For more on the Nagas, why don’t you visit the site of Pablo Bartholomew whose photos and stories on the Naga are compelling and beautiful.


I’ve shown some wonderful kanthas from West Bengal and Bangladesh on this blog before–if you go to the “tag cloud” to the right of this column and click on the word “kantha” you’ll see some previous posts on kantha, with some fascinating quotes on this folk tradition by the famed Indologist, Stella Kramrisch.   Also, if you notice the “…of interest” blogroll above the tag cloud, you’ll see a link to the kanthas in the collection of the Philadelphia Museum–these kantas were collected by Stella Kramrisch and she gave them to the museum.  They are a stunning collection, and all acquired in the early part of last century.  My belief is that the two kantas shown below date to the early 20th century or perhaps slightly before.




Spend some time studying the minute stitching and intensely complex patterns of these two exquisite kanthas.  These are among the favorites in my collection.




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A Cloth Woven from Hand Plied Nettle Yarn

May 9, 2009

Asa is the general Japanese term used to refer to textiles that are woven from yarns that are hand-plied from bast or plant fibers–chief among them in Japan are hemp or ramie, taima or choma, respectively.  Other bast fibers used in traditional Japanese weaving were kuzu (kudzu), shina (linden), fuji (mountain wisteria) to name a few.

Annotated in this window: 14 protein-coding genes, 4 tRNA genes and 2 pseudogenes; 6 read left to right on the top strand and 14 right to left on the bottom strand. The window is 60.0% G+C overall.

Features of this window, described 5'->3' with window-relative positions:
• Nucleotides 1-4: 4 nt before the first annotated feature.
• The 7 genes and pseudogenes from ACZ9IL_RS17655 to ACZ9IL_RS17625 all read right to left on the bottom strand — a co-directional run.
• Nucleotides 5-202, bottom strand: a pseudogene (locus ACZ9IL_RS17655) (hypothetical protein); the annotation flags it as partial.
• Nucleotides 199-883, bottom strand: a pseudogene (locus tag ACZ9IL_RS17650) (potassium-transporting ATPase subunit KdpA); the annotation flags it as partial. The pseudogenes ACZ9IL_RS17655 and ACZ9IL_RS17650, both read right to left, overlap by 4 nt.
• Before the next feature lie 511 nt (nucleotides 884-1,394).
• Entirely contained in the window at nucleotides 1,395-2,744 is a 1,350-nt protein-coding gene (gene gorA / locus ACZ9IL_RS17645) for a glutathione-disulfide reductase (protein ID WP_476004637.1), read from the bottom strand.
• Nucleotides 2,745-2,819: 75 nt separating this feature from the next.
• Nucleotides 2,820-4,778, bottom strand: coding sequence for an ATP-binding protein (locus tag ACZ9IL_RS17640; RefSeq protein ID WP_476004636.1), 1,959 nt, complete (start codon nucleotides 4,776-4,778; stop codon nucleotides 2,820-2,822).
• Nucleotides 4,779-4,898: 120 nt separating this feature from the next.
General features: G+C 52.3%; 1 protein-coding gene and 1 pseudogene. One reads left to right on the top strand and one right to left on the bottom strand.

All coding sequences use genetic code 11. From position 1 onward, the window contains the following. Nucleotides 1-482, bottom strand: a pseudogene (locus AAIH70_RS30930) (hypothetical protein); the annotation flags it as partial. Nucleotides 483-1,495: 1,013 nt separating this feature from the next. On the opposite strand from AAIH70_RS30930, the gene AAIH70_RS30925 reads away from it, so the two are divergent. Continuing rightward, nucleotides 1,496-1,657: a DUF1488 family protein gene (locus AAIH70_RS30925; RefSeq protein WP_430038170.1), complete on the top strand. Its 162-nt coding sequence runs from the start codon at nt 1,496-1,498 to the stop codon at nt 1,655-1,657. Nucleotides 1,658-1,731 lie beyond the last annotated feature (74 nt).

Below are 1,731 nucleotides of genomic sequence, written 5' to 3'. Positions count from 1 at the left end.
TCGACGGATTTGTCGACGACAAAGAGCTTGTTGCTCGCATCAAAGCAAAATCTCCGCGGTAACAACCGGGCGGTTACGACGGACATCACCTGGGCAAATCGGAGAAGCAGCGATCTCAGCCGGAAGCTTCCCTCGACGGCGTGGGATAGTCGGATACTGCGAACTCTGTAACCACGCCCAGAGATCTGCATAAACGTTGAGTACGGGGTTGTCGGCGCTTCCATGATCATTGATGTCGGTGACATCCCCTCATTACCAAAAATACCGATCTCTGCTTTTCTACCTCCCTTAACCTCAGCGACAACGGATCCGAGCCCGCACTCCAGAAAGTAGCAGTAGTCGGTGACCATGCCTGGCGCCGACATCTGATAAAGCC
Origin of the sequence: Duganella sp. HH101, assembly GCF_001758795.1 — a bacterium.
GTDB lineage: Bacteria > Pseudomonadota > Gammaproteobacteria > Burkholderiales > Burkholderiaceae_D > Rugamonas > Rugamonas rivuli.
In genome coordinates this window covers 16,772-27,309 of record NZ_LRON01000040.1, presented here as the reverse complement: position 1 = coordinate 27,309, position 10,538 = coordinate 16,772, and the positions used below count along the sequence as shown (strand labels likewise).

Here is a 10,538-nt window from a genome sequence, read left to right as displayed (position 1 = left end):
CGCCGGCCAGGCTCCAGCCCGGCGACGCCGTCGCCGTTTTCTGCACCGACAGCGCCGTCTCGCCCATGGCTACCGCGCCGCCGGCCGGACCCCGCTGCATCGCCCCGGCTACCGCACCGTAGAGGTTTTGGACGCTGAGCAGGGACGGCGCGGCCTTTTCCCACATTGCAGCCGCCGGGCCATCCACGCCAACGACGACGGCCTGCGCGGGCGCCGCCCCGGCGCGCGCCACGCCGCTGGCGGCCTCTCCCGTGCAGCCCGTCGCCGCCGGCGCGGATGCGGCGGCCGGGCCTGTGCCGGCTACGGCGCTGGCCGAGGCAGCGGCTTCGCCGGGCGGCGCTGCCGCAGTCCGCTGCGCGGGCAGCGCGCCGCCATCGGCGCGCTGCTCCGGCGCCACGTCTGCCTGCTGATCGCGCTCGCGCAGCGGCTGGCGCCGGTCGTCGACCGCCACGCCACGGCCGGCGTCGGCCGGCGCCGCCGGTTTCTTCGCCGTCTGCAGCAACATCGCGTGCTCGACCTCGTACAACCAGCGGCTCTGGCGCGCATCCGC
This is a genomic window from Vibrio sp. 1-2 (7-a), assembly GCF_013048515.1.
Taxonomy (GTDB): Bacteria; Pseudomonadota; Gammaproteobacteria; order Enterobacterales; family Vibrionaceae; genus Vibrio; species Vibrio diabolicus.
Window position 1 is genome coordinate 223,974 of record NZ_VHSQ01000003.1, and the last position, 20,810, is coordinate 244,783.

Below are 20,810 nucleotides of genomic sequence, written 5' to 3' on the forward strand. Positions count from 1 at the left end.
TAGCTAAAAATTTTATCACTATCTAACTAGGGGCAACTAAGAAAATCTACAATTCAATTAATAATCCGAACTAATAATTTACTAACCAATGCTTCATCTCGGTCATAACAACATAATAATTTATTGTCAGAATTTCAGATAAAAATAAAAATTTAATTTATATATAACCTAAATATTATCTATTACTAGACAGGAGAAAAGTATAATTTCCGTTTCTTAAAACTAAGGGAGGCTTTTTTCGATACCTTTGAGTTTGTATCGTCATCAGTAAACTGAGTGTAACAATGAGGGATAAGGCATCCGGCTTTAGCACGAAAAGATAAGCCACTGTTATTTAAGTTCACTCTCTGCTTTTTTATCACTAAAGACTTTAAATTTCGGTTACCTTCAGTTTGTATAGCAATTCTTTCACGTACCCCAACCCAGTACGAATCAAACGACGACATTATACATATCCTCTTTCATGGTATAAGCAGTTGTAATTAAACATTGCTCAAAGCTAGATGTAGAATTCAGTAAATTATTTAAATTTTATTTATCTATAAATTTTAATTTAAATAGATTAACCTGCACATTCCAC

The beautiful fragment of cloth shown below is an asa textile, and although it appears to be woven from hemp or ramie yarn, it is, in fact woven from nettle, called akaso in Japan.



It is said to be from Shiga Prefecture in Japan’s Kansai region, Shiga being the same place where the fabulous omi jofu or the fine-as-silk ramie and hemp cloth is woven.  Most likely this wonderful, small piece of cloth is taken from a kimono.

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Three Hindu Copper Vessels

May 4, 2009

These three, elegant copper forms are used in ritual bathing rites during Hindu pujas, the puja being  a prescribed, worship ceremony of a god or goddess.  Often a puja is done with the intention to benefit the good of a person, a family or the greater good of mankind.  These copper vessels would be filled with water and held in the hand (the middle finger resting into the center  “dimple” for balance) and the image or murthi of the god or goddess would be bathed.  Shlokas or prayers would be uttered as the idol is being worshipped.


The form of these vessels is that of the yoni, a cosmic symbol of the goddess in the form of the female generative organ–I chose these words carefully as in Hindu thought this stylized vulva form is meant to represent the flowing forth of universal life in all of its creative manifestations, both spiritual and material.   The yoni is often seen in combination with the lingam, the primordial symbol of Lord Shiva represented as a phallus, so you see that the unified yoni lingam demonstrates the unification of male and female energies.

In Hinduism, female energy is worshipped as shakti, or the enlivening energy force.


These three yoni vessels are shown sitting on a mended Japanese hemp mesh textile called a koji mushiro.  Directly under the yonis is a fabulous silk organza cloth dyed in a Japanese botanical dyestuff called benibana or safflower.  This brilliant fuchshia cloth was dyed by Kyoto’s master dyer and cultural historian, Sachio Yoshioka. I selected this rich, red color as shakti, the Hindu feminine force, is represented by the color red.

The largest of these three yonis is 14″ x 7″ x 4″/ 35.5 cm x 18 cm x 10 cm.